Do you think that the concept of shared sacrifice would work at Microsoft? If it still felt like a company driven by the employees, probably so. ... if we still felt like the drive and ambition of the front-line employees shaped the company and defined it, then helping one another would make sense. But the huge growth shattered that sense of employee ownership, abetted by the abysmal Microsoft stock performance we've had since, yes, Mr. Ballmer became CEO.

Microsoft gorged itself at the buffet bar of mediocre hires. And now we're bursting at the seams and deadlocked. We are stagnant right when we have two major product releases coming in for landing ... Zero attrition. Stagnation. Organizational constipation. Nothing good comes out of that but corporate sepsis.

He proposes a crazy plan where people can move freely in the company but crashes hard the very same day. He celebrates the fifth birthday of his blog by basically saying, "I was right, M$ is stupid and hopeless. All of my efforts have been wasted."

Soon to be five years ago, I started this blog up because I felt Microsoft was a train not only off-track but also heading straight for a cliff. We were massively expanding and incapable of dealing with the exponential complexity that a fast growing Microsoft required of us. It appeared as though we were growing for growth's sake and without a particular elegant plan in mind. [twitter note: most people think they were just buying revenue to keep their stock price from collapsing.] ...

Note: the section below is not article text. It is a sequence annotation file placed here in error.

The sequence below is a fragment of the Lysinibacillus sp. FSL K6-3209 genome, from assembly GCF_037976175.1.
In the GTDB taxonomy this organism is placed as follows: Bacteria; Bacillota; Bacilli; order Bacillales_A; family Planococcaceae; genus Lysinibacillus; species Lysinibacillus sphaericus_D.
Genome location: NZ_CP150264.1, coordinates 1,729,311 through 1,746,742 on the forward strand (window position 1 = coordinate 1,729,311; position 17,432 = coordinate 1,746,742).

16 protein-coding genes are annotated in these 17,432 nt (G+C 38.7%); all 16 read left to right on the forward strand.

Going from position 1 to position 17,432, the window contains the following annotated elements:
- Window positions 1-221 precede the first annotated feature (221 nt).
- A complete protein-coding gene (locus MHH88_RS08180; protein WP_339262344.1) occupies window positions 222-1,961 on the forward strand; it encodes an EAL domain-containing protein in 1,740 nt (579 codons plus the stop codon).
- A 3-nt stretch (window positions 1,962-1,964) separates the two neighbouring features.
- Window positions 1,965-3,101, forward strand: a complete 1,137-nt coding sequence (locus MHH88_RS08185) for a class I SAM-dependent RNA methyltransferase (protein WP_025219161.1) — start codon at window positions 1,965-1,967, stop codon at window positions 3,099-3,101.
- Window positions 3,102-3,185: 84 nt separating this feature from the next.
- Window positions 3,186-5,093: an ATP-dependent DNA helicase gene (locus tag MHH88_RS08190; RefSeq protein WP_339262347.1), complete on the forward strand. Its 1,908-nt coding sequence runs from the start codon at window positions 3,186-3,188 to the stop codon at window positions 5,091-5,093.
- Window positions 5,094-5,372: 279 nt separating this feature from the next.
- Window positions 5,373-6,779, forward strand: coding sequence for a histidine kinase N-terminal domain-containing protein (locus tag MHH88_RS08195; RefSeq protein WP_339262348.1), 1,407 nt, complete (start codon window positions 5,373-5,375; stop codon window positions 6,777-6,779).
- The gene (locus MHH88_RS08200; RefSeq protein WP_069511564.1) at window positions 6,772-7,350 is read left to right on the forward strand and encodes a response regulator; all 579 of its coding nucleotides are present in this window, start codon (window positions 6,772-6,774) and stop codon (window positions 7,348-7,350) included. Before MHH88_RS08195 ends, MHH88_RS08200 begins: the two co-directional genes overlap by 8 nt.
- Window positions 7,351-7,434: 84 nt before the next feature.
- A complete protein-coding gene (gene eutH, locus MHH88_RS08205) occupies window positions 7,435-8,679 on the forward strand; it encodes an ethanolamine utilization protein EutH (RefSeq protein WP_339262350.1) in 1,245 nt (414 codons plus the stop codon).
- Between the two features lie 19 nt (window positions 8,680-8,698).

... Early 2009, we publically reached that cliff and went flying off. ... all the publicity this blog has garnered and the awkward questions it forced to be asked, none of it helped to avoid that cliff we've been steaming towards the last five years. My reality check has been cashed.

Yes Mini, you were right. Non free software quit making sense about a decade ago. Everything M$ has done since then has been to perpetuate a lie to enrich top leadership at M$, broadcast media and other fraudulent companies. Vista is non free software's crowning achievement in treacherous and disfunctional computing. Re arranging the org chart won't make Windows 7 any better. The non free software development model will never be able to provide enough resources to code production to make it competitive. This is true even if M$ were to quit wasting billions on Zune, Xbox, advertising and executive toys like the world's larges private yacht and failed private resort towns. But they won't do that any more than they will divest NBC, CNBC or any of the rest of the news organizations bought by M$, the Gates Foundation or funded by M$'s massive budget. The lies will go on till the company falls over like Enron did. M$ has entered the same death spiral it created for so many more worthy companies over the years. M$'s demise alone won't bring the owners of those other companies justice. That will take many protracted lawsuits to strip the ill gotten wealth from those who think they have gotten away with it. A country of ruined worker bees will be more than happy to see it happen.